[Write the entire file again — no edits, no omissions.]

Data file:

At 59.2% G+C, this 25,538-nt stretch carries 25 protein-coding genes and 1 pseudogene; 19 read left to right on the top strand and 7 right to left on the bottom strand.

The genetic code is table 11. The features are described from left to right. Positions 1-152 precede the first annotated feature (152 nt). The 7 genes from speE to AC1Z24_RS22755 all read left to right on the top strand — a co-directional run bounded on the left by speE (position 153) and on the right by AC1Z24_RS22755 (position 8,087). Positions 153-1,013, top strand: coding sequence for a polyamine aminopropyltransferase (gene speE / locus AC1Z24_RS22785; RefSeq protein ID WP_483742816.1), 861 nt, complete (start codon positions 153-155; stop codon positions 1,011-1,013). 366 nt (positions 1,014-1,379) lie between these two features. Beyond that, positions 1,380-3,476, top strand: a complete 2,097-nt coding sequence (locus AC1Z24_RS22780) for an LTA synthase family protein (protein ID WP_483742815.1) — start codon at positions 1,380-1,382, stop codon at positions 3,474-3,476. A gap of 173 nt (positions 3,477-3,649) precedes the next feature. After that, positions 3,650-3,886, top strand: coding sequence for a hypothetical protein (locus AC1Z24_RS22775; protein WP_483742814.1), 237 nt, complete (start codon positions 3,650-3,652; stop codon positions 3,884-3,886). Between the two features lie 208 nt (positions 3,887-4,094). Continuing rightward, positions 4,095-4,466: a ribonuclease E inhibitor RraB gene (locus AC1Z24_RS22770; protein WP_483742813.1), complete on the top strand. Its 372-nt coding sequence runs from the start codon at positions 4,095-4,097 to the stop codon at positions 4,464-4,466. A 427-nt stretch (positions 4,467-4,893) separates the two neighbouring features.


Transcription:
At 59.2% G+C, this 25,538-nt stretch carries 25 protein-coding genes and 1 pseudogene; 19 read left to right on the top strand and 7 right to left on the bottom strand.

The genetic code is table 11. The features are described from left to right. Positions 1-152 precede the first annotated feature (152 nt). The 7 genes from speE to AC1Z24_RS22755 all read left to right on the top strand — a co-directional run bounded on the left by speE (position 153) and on the right by AC1Z24_RS22755 (position 8,087). Positions 153-1,013, top strand: coding sequence for a polyamine aminopropyltransferase (gene speE / locus AC1Z24_RS22785; RefSeq protein ID WP_483742816.1), 861 nt, complete (start codon positions 153-155; stop codon positions 1,011-1,013). 366 nt (positions 1,014-1,379) lie between these two features. Beyond that, positions 1,380-3,476, top strand: a complete 2,097-nt coding sequence (locus AC1Z24_RS22780) for an LTA synthase family protein (protein ID WP_483742815.1) — start codon at positions 1,380-1,382, stop codon at positions 3,474-3,476. A gap of 173 nt (positions 3,477-3,649) precedes the next feature. After that, positions 3,650-3,886, top strand: coding sequence for a hypothetical protein (locus AC1Z24_RS22775; protein WP_483742814.1), 237 nt, complete (start codon positions 3,650-3,652; stop codon positions 3,884-3,886). Between the two features lie 208 nt (positions 3,887-4,094). Continuing rightward, positions 4,095-4,466: a ribonuclease E inhibitor RraB gene (locus AC1Z24_RS22770; protein WP_483742813.1), complete on the top strand. Its 372-nt coding sequence runs from the start codon at positions 4,095-4,097 to the stop codon at positions 4,464-4,466. A 427-nt stretch (positions 4,467-4,893) separates the two neighbouring features.